Divergent #3
by Veronica Roth
Science Fiction
* * * Stars (Pretty good)

After revealing Edith Prior’s message to the Divergent – to find out what lies beyond the city’s borders – Tris and some others who are unhappy with Evelyn Eaton’s tyranny (she and the Factionless have disbanded the faction system and forbidden anyone to leave) make their escape. They expect to find people who need their help, but instead, they find a group of government scientists who have been studying them and learn they have been unknowing participants in a multi-generational genetic experiment to return the human genome to its former “pure” state. The more Tris and the others learn about the Genetically Pure and the Genetically Damaged, the more uneasy they are – especially Tobias, who has been tested and found to be wanting. Does that make him less of a person? That is what many people believe. Tensions are high, too, within the city, as the Factionless face down the “Allegiant” (a group that wants a different kind of change). When Tris uncovers the government’s plan to “reset” the entire city (erasing their memories with a special airborne serum), she and Tobias come up with a desperate plan of their own. Although this is called “Allegiant,” it focuses more on the small, vagabond group of Divergent survivors that makes its way outside of the city. Tris and Tobias’ relationship is tested by the new information they all must process and the stresses of their new environment. Their hopes for a new home and a new purpose are almost immediately dashed when they discover that their talents/services aren’t actually needed. The people who really need them are back in the city. Prejudice and serums run rampant in this final installment, and fans of the previous two books may be vehemently opposed to the trilogy’s ending. As Tobias puts it: There are so many ways to be brave in this world. Sometimes bravery involves laying down your life for something bigger than yourself, or for someone else. Sometimes it involves giving up everything you have ever known, or everyone you have ever loved, for the sake of something greater. But sometimes it doesn’t. Sometimes it is nothing more than gritting your teeth through pain, and the work of every day, the slow walk toward a better life. (p. 509)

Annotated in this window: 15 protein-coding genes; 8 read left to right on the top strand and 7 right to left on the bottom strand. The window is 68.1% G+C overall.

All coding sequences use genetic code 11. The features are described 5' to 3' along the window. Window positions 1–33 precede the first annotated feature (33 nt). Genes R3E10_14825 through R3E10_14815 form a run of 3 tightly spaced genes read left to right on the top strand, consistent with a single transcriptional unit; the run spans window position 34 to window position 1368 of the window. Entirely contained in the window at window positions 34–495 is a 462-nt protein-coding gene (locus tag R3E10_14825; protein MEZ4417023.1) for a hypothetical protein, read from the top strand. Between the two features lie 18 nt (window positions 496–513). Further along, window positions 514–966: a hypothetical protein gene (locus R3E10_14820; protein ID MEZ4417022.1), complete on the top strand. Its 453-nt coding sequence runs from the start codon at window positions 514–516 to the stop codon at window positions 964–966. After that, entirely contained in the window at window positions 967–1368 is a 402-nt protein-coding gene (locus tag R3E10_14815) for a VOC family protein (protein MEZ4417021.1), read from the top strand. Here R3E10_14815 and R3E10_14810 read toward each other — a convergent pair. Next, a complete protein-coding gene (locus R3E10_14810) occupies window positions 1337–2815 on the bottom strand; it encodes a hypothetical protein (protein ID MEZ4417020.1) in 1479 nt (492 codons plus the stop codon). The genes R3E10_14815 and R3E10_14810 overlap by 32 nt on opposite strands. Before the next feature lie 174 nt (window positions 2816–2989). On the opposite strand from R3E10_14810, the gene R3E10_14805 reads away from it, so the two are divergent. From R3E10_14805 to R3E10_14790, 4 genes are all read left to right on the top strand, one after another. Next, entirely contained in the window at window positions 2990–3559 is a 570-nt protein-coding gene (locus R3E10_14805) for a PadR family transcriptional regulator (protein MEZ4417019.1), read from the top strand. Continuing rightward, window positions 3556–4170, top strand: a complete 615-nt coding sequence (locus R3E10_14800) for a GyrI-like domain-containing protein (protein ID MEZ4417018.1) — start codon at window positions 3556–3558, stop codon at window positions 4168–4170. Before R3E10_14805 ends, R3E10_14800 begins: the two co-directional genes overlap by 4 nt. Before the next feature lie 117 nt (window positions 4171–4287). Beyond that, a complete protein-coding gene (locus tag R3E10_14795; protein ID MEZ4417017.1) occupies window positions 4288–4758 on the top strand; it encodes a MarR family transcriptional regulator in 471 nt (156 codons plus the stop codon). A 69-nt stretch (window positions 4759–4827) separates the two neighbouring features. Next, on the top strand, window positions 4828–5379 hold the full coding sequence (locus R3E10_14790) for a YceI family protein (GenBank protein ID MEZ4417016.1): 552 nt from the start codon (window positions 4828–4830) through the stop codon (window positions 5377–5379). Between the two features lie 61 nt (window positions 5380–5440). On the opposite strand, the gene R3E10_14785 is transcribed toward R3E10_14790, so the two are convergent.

Reviewed by YA Librarian